Knowing whether or not you have an overweight cat or an overweight dog can be tricky. This body-condition scale from American Animal Hospital Association (AAHA) is a great guideline to help you determine where your cat or dog sits. You can also keep the following points in mind.
Your pet may be considered too thin, if they showcase any and/or all of these 3 criteria:
1 — Ribs, lumbar vertebrae, pelvic bones, and all bony prominences are visible from a distance; no discernible body fat; noticeable loss of muscle mass
2 — Ribs, lumbar vertebrae, and pelvic bones are easily visible; no palpable fat; minimal loss of muscle mass
3 — Ribs are easily palpated and may be visible with no palpable fat; tops of the lumbar vertebrae are visible; pelvic bones are becoming prominent; obvious waist and abdominal tuck
Your pet's ideal weight and shape can be determined based on the following criteria:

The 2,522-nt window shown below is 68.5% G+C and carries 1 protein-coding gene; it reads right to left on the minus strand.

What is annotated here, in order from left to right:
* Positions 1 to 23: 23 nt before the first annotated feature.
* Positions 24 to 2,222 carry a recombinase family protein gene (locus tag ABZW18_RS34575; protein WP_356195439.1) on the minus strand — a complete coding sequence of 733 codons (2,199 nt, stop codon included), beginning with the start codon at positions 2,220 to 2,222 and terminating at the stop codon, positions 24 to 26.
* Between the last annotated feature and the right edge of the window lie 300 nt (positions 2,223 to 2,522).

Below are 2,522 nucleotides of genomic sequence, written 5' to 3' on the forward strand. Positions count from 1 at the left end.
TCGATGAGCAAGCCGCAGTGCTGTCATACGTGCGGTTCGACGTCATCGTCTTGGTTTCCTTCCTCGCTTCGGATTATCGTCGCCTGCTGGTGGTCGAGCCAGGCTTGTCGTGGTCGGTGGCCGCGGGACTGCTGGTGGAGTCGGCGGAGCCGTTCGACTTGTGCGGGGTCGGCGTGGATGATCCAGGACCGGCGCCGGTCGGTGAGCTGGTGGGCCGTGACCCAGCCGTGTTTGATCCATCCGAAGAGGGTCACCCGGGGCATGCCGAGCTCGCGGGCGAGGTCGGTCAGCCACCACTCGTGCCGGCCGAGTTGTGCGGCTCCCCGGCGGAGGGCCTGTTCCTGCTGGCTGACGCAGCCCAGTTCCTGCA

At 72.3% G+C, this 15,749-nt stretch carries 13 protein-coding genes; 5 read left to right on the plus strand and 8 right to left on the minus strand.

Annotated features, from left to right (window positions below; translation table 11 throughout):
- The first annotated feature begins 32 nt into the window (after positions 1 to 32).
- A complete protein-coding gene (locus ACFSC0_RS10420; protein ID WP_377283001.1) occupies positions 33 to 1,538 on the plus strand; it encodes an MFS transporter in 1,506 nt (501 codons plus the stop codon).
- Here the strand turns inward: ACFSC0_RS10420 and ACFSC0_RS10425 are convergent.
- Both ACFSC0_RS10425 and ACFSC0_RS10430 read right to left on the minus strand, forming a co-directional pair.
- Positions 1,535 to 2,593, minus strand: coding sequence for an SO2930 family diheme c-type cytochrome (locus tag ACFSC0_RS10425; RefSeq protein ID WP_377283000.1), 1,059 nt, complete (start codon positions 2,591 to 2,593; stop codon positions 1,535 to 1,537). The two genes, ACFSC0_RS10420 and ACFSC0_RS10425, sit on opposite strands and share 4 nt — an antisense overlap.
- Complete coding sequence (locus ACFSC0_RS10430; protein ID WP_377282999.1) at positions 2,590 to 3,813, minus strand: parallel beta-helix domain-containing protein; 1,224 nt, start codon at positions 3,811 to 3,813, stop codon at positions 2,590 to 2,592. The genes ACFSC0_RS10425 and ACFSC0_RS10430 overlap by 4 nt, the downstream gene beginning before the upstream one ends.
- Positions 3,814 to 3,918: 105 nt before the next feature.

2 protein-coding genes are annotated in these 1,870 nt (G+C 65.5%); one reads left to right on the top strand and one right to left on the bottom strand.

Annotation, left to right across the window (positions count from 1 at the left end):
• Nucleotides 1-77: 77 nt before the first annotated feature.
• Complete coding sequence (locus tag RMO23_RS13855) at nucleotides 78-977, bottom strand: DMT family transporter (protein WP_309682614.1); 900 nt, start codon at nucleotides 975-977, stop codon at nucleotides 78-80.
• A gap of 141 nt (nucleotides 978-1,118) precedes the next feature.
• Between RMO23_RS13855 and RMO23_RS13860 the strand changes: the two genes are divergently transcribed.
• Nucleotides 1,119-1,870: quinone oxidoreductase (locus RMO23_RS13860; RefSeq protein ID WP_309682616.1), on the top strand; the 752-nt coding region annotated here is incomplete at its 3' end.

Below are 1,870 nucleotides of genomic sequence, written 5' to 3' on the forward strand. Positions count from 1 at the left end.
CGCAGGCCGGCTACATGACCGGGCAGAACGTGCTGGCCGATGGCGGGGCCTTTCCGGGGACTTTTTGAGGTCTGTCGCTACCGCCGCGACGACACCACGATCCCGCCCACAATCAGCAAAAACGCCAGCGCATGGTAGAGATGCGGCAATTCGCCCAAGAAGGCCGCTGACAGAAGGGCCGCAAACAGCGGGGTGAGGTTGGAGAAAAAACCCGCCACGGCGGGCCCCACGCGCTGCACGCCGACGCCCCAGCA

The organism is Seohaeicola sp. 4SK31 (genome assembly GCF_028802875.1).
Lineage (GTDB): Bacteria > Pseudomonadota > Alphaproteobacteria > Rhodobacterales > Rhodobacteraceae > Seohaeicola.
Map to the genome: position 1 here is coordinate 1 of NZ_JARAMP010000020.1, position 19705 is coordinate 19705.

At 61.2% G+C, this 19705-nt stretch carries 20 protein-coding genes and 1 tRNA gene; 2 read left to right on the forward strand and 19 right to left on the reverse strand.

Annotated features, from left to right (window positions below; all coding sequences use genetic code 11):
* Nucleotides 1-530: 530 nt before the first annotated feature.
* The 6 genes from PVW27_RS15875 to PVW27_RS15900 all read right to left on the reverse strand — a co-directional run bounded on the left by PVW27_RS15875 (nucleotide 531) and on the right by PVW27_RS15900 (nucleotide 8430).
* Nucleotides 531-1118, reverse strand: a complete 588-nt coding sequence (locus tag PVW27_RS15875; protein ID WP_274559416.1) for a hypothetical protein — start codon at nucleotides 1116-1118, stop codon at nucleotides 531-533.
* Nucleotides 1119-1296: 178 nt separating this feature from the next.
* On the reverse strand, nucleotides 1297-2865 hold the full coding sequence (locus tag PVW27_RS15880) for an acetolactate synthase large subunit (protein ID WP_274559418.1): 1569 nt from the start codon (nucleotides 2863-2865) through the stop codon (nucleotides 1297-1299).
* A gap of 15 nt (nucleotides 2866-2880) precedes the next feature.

4 — Ribs are easily palpable, with minimal fat; waist is easily noted when viewed from above; abdominal tuck is present
5 — Ribs are palpable without excess fat; waist is observed behind the ribs when viewed from above; abdominal tuck can be seen from the side
For all pet owners, this is what we want to achieve when it comes to our cats and dogs. Through regular exercise and a controlled diet, we can help our pets reach their ideal weight.
A heavier pet may be more obvious, if they demonstrate the following factors:
6 — Ribs are palpable with slight excess fat; waist is discernible but not prominent; abdominal tuck is present
7 — Ribs are difficult to palpate due to heavy fat cover; fat deposits are noticeable over the lumbar area and tail base; waist is absent or barely visible; abdominal tuck may be present
8 — Ribs are not palpable under heavy fat cover or palpable only with significant pressure; heavy fat deposits are seen over the lumbar area and tail base; waist is absent; no abdominal tuck; obvious abdominal distension may be present